One of them is the son of U.S. Transportation Secretary Ray LaHood. Egypt charges that the groups fund and support anti-government protests. The groups deny that.
For a fifth day, clashes between protesters and security forces continued. Protesters could be seen pelting rocks at police, who responded by firing back tear gas.
The latest violence is in response to the inability of authorities to prevent a riot after a soccer match, which left 74 people dead.
Washington has reacted angrily to the case, which started with raids last month on the offices of the groups. U.S. Secretary of State Hillary Rodham Clinton has warned it could jeopardize U.S. aid to Egypt, which amounts to more than $1 billion a year.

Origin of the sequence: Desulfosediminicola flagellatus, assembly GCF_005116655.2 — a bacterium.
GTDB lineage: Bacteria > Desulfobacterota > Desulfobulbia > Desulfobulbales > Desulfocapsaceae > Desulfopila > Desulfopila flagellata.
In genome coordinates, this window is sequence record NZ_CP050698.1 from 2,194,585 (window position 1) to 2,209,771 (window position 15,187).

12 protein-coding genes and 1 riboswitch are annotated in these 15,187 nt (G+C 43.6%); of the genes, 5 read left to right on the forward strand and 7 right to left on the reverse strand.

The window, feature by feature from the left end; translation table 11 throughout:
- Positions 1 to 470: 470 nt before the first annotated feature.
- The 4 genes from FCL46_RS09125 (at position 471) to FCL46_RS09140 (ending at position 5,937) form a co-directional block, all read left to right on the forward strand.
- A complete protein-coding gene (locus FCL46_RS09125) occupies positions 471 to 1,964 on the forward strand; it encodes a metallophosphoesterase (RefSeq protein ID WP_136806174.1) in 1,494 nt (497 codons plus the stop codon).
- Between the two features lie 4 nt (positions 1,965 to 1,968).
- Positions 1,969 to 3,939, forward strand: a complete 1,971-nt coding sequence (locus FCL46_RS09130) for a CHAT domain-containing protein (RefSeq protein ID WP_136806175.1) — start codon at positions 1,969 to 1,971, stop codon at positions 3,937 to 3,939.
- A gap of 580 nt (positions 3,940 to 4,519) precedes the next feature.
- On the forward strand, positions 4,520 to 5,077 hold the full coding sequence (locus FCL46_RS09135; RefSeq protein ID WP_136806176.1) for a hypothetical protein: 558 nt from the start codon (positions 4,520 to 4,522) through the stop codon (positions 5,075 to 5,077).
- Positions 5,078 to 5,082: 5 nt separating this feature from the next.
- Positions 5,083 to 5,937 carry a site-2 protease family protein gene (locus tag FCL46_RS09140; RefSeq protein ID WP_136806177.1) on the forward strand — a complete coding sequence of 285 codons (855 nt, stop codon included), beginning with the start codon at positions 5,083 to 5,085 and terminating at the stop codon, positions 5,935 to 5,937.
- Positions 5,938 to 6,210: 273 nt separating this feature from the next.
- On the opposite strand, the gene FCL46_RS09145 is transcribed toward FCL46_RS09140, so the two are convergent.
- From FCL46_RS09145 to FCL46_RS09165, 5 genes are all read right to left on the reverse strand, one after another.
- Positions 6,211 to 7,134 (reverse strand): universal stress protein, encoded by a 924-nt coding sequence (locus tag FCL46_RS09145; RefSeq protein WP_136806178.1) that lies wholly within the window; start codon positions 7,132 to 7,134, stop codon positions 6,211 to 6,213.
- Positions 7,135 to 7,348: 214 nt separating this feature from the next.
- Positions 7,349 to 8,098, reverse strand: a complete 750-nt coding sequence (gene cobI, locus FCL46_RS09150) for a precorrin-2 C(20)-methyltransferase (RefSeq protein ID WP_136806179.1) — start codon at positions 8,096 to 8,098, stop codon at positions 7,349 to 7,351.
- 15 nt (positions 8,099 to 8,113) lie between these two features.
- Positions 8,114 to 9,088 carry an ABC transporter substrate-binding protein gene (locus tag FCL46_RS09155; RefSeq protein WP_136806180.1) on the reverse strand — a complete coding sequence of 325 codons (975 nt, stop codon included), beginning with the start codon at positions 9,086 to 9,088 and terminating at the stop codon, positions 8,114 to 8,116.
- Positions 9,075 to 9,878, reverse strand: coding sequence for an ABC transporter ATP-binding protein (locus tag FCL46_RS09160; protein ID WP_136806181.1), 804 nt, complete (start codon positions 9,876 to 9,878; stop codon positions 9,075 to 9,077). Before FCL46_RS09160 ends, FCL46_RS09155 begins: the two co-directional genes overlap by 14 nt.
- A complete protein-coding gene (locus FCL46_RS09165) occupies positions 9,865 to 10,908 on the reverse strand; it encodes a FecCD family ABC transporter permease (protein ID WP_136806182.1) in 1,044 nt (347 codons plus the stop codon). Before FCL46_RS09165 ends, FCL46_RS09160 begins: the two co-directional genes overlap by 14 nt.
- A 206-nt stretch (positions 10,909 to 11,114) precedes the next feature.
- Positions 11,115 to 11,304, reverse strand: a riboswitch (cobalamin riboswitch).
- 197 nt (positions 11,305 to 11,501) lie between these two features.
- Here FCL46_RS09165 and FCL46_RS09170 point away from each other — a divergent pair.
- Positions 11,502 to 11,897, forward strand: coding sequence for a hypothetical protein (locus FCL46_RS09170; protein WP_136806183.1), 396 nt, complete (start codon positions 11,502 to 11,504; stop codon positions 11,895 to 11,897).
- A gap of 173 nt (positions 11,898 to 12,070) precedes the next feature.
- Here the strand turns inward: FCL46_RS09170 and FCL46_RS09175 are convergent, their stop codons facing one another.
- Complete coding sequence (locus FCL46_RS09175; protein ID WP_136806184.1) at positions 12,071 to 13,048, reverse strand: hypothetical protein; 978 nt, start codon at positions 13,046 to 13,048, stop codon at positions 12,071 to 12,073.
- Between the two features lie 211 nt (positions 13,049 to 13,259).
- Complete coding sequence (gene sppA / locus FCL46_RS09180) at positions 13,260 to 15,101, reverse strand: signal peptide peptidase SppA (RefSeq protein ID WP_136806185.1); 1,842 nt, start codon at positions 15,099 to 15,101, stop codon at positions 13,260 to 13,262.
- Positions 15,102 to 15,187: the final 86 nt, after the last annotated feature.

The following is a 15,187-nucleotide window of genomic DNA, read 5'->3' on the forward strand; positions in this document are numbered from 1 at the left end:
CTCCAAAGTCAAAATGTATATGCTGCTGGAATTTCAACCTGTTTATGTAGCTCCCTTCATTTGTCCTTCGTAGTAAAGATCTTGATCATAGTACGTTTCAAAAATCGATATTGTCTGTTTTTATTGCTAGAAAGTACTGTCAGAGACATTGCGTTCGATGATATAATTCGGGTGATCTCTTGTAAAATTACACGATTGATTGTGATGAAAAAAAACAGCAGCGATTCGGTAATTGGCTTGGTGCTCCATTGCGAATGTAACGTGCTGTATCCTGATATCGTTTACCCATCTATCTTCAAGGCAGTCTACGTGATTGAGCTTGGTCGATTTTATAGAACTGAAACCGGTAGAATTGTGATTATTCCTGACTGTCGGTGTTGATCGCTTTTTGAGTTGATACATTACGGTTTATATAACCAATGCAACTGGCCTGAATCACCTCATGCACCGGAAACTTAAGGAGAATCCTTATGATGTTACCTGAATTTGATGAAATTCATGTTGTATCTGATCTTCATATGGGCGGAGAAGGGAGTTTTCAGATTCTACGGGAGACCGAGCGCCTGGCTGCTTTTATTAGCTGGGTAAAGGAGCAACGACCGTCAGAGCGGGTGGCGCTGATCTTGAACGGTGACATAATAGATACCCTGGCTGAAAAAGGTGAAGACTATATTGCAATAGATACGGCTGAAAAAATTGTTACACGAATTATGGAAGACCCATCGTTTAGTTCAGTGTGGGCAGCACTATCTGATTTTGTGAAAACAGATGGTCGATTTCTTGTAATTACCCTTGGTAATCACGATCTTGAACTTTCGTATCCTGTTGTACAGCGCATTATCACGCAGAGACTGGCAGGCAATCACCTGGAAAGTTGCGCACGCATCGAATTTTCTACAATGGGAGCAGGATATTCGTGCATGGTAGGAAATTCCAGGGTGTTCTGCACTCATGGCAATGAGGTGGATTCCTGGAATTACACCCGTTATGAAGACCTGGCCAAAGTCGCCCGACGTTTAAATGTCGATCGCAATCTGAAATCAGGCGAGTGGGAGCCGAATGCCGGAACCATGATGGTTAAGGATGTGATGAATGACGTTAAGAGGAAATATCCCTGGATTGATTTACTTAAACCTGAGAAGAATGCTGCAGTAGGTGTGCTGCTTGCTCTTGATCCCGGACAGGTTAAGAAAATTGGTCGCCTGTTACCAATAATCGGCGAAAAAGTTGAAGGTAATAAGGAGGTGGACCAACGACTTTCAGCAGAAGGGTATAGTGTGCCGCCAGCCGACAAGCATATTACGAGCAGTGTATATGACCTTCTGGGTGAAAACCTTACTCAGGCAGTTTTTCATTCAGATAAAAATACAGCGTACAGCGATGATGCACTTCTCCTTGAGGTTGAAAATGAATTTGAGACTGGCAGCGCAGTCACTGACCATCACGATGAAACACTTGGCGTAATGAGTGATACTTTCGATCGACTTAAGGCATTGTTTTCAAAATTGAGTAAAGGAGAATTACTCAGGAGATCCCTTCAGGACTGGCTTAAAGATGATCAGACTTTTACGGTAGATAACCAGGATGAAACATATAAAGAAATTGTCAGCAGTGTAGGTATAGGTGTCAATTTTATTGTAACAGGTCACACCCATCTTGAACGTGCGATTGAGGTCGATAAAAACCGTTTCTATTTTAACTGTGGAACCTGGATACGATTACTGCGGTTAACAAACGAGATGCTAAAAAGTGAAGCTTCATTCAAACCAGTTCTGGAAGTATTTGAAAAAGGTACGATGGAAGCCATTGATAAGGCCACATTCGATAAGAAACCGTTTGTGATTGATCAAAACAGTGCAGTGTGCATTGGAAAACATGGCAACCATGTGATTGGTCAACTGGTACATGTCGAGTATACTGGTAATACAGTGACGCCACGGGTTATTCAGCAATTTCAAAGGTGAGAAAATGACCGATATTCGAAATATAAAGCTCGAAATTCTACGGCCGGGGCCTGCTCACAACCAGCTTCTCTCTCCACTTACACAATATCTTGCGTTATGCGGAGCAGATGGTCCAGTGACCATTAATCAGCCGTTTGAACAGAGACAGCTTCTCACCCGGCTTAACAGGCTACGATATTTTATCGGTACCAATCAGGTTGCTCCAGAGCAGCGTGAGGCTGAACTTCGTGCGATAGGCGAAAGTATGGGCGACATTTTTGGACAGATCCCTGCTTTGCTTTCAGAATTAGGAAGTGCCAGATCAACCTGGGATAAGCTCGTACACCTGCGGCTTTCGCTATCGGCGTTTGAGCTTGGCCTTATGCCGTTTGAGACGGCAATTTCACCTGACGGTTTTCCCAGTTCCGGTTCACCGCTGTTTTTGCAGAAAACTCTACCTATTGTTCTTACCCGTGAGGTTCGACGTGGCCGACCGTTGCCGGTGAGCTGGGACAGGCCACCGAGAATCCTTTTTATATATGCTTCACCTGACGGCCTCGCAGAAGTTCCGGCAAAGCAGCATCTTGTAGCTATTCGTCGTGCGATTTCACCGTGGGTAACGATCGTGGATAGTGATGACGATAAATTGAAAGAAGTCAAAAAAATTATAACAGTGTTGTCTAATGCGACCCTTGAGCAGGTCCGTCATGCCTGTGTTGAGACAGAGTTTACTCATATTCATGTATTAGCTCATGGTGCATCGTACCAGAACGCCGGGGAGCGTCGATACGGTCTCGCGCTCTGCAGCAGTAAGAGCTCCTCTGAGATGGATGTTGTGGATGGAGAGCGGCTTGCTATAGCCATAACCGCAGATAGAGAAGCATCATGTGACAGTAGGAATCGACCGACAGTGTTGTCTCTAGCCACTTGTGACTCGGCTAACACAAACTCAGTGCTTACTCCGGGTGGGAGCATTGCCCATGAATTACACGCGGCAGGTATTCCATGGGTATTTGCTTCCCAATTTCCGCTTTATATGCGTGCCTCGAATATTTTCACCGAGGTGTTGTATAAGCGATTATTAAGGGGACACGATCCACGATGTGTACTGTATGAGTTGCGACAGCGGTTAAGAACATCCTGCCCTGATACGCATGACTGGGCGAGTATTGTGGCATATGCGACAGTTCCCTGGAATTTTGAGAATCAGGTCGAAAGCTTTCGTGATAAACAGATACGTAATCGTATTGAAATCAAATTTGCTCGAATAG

The Egyptian investigation into the work of the nonprofit groups is closely linked to the political turmoil that has engulfed the nation since the ouster a year ago of President Hosni Mubarak, a U.S. ally who ruled Egypt for nearly 30 years.
The Associated Press contributed to this report.